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1-Recce was the sharpest, most versatile and deadliest specialist unit in the entire South African army. These men were super fit, unbelievably tough and stopped at nothing. Time and again they put their lives at risk in the execution of highly secret operations behind enemy lines.

For decades these missions have been kept secret. Now, for the first time, the Recces' most famous generals (including the legendary colonel Jan Breytenbach) reveal their involvement in many highly sensitive political operations.

Explosive revelations are made of a collapsed mission to blow up key ANC figures in the final years of the apartheid era. They tell of 1-Recce's involvement in the controversial Border War and reveal the existence of a top secret squadron in the then Rhodesian army.

After years of myths and secrecy, this book gives a new perspective on the Recces and the way they operated invisibly behind the scenes.

Paperback, 352 pages

Die titel is ook in Afrikaans beskikbaar, kliek hier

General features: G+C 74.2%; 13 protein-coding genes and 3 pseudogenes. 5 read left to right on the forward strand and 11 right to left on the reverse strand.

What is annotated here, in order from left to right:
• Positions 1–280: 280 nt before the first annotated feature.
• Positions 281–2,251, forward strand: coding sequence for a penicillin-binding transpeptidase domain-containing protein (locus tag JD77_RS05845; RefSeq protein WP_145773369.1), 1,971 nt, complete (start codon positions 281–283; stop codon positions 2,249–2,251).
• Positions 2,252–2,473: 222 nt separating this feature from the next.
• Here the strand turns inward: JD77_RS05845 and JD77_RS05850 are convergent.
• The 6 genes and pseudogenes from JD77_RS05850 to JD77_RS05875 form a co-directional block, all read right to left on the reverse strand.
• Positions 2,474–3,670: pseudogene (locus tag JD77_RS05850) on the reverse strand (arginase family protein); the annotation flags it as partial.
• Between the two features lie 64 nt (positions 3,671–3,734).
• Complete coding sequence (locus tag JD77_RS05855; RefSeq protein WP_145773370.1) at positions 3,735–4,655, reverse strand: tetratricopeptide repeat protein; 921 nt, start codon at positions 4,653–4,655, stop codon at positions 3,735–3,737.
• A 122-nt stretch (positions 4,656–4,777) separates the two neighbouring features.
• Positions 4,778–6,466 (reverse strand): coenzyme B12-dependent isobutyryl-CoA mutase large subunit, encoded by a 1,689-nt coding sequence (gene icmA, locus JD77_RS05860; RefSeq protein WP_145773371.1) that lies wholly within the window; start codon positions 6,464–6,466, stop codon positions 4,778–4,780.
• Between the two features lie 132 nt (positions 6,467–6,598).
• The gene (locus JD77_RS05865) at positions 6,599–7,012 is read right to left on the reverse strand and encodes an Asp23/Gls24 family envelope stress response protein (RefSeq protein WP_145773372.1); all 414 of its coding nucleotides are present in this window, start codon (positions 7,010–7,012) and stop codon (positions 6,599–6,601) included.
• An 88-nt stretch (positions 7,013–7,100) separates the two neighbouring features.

Customer Reviews

Based on 8 reviews
1Recce the night belongs to us

Nice to read.True .Good research done

Execellent book.

Very easy to read.You get to feel the pain of training and tension before battle.Then the chaos and heartstoping action in battle.So brave men.Looking forward to part 2.

1 Recce, the night belongs to us

Real good informative book,, hope # 2 is out soon


A well written and researched book. Translation into English is spot on.

Ok, but....

First the positives: as far as I could tell, the book seemed highly authentic. The author covers real situations, and people, with confidence and some skill. As far as the negatives are concerned:
- structure/weighting: I felt the book focussed to heavily on the section covering selection. The reader accepts that the entry criteria were rigorous, but I feel the author belabours the point. He also fails to provide much in the way of his perspective: was the training the correct level of toughness? In hindsight, could it have best been altered in a particular way? How does he feel to was similar/different to that of other special force units? He then covers some of the unit's operational activities, interspersed (often amusingly) with aspects of the men's personal lives. Whilst this section is interesting, I would like to know how he felt the unit's deployment was in agreement with the original mission of the Recces? Also, as hinted at in the selection of the author to tell the tale, the unit was culturally predominantly Afrikaans. What were the positives and/or negatives of that?